Heat Exhaustion Symptoms, Causes, Prevention, and Treatment

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Runners may suffer from heat exhaustion if they don't take precautions when running in the heat. Although heat exhaustion isn't as serious as heat stroke, it's still should be taken seriously. Without the proper treatment, heat exhaustion can lead to heat stroke, which can cause brain damage, and even cause death.Here are the symptoms and symptoms of heat exhaustion, as well as tips on how to prevent and treat it.

Symptoms of Heat Exhaustion

Symptoms of heat exhaustion include fatigue; goose bumps; weakness; headache; dizziness; nausea; vomiting; rapid heartbeat; decreased coordination; possible fainting; and skin that is cool, moist, pale, or flushed.

Cause of Heat Exhaustion

Heat exhaustion occurs when you cannot sweat enough to cool your body. It most commonly happens when exercising intensely in a hot, humid condition. Heat exhaustion is strongly connected to the heat index, which measures how hot it feels when the effects of  humidity and air temperature are combined. The risk of heat-related illness greatly increases when the heat index is above 90 degrees. Runners are most at risk to it when they're racing in hot and humid conditions because they're trying to achieve a specific goal time and often ignore warning signs.

Prevention of Heat Exhaustion

The easiest way to avoid heat disorders is to drink fluids before, during and after exercise.

The body's fluid needs vary with exertion, climate, humidity, terrain, and other factors. The new fluid recommendations say that runners should "obey your thirst" and drink when their mouth is dry and they feel the need to drink. Drink before workouts and make sure you have access to fluids if exercising longer than 30 minutes.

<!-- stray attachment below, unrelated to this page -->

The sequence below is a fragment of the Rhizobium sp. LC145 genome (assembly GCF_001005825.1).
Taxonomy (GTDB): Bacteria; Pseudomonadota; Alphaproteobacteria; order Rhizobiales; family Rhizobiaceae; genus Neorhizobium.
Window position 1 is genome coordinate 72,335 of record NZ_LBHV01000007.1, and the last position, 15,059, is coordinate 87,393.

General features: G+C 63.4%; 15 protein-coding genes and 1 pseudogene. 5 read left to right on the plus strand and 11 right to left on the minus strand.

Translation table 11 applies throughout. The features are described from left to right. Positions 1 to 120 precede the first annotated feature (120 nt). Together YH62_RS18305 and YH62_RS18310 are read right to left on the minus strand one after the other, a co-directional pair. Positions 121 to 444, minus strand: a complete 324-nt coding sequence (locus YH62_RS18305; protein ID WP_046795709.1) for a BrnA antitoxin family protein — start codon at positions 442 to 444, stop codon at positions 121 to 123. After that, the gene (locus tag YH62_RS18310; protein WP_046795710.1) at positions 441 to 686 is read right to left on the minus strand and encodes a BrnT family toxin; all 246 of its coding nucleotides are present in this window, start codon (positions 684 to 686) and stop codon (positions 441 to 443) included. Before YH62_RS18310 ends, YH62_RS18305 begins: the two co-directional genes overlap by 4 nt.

During longer workouts, some of your fluid intake should include a sports drink to replace lost salt and other minerals (electrolytes).

It's also important that runners take weather conditions into account when determining how fast or far they're running. Brutal heat and humidity mean you should scale back your performance goals. Don't try to beat the heat. Hot and humid conditions are not the time to try to push your pace. Slow down, take walking breaks, and save your hard efforts for cooler weather. Stick to the treadmill if you want to run your usual pace and distance.

More: Tips for Preventing Heat-Related Illnesses
Tips for Racing in Hot Weather

Treatment of Heat Exhaustion

If you experience symptoms of heat exhaustion, stop running immediately. Drink cold fluids and get in the shade or an air-conditioned room as soon as possible. Loosen or remove any tight or excess clothing. Other recommended strategies include taking a cool shower, bath, or sponge bath and applying other cooling measures such as fans or ice towels.

If those treatments fail to provide relief within 15 minutes, seek emergency medical help, because untreated heat exhaustion can progress to heat stroke.

Even after you've recovered from heat exhaustion, you'll probably be more sensitive to high temperatures for several days after.

Try to stay out of the heat and refrain from doing intense exercise for the next week.


"Exercise and Fluid Replacement", ACSM Position Stand, American College Of Sports Medicine, Medicine and Science In Sports & Exercise, 2007.

MayoClinic.com - Heat Exhaustion

Tamara Hew-Butler, DPM, Joseph G. Verbalis, MD, and Timothy D. Noakes, MBChB, MD, DSc, "Updated Fluid Recommendation: Position Statement From the International Marathon Medical Directors Association (IMMDA)," Clinical Journal of Sports Medicine, 2006;16:283–292)

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